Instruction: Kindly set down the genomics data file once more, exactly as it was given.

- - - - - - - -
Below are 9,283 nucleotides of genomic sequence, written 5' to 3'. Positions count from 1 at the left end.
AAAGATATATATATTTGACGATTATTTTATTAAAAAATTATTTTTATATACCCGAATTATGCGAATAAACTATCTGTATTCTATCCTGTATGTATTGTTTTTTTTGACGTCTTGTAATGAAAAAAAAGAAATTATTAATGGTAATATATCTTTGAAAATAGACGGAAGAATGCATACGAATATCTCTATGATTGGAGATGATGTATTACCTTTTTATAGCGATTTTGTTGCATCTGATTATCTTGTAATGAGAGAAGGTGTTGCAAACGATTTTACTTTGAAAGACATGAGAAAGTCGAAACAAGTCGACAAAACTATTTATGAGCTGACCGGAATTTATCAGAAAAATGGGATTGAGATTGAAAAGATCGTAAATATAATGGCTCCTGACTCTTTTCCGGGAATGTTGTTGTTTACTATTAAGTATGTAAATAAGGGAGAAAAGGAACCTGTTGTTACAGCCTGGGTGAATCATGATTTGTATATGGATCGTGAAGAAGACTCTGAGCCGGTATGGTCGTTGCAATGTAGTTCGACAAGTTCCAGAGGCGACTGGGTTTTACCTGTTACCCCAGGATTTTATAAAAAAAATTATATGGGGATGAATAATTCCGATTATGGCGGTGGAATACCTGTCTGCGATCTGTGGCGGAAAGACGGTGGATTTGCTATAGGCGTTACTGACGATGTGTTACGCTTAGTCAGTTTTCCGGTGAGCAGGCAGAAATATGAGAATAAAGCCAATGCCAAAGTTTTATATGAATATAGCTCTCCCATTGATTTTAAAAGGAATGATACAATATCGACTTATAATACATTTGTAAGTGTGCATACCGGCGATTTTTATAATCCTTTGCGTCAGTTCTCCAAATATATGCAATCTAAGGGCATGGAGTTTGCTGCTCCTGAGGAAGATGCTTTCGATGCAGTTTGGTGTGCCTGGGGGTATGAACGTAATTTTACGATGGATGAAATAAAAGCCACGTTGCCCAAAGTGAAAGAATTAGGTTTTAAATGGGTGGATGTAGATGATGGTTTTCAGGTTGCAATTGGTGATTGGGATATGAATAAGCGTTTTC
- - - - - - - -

Below are 9,283 nucleotides of genomic sequence, written 5' to 3'. Positions count from 1 at the left end.
AAAGATATATATATTTGACGATTATTTTATTAAAAAATTATTTTTATATACCCGAATTATGCGAATAAACTATCTGTATTCTATCCTGTATGTATTGTTTTTTTTGACGTCTTGTAATGAAAAAAAAGAAATTATTAATGGTAATATATCTTTGAAAATAGACGGAAGAATGCATACGAATATCTCTATGATTGGAGATGATGTATTACCTTTTTATAGCGATTTTGTTGCATCTGATTATCTTGTAATGAGAGAAGGTGTTGCAAACGATTTTACTTTGAAAGACATGAGAAAGTCGAAACAAGTCGACAAAACTATTTATGAGCTGACCGGAATTTATCAGAAAAATGGGATTGAGATTGAAAAGATCGTAAATATAATGGCTCCTGACTCTTTTCCGGGAATGTTGTTGTTTACTATTAAGTATGTAAATAAGGGAGAAAAGGAACCTGTTGTTACAGCCTGGGTGAATCATGATTTGTATATGGATCGTGAAGAAGACTCTGAGCCGGTATGGTCGTTGCAATGTAGTTCGACAAGTTCCAGAGGCGACTGGGTTTTACCTGTTACCCCAGGATTTTATAAAAAAAATTATATGGGGATGAATAATTCCGATTATGGCGGTGGAATACCTGTCTGCGATCTGTGGCGGAAAGACGGTGGATTTGCTATAGGCGTTACTGACGATGTGTTACGCTTAGTCAGTTTTCCGGTGAGCAGGCAGAAATATGAGAATAAAGCCAATGCCAAAGTTTTATATGAATATAGCTCTCCCATTGATTTTAAAAGGAATGATACAATATCGACTTATAATACATTTGTAAGTGTGCATACCGGCGATTTTTATAATCCTTTGCGTCAGTTCTCCAAATATATGCAATCTAAGGGCATGGAGTTTGCTGCTCCTGAGGAAGATGCTTTCGATGCAGTTTGGTGTGCCTGGGGGTATGAACGTAATTTTACGATGGATGAAATAAAAGCCACGTTGCCCAAAGTGAAAGAATTAGGTTTTAAATGGGTGGATGTAGATGATGGTTTTCAGGTTGCAATTGGTGATTGGGATATGAATAAGCGTTTTC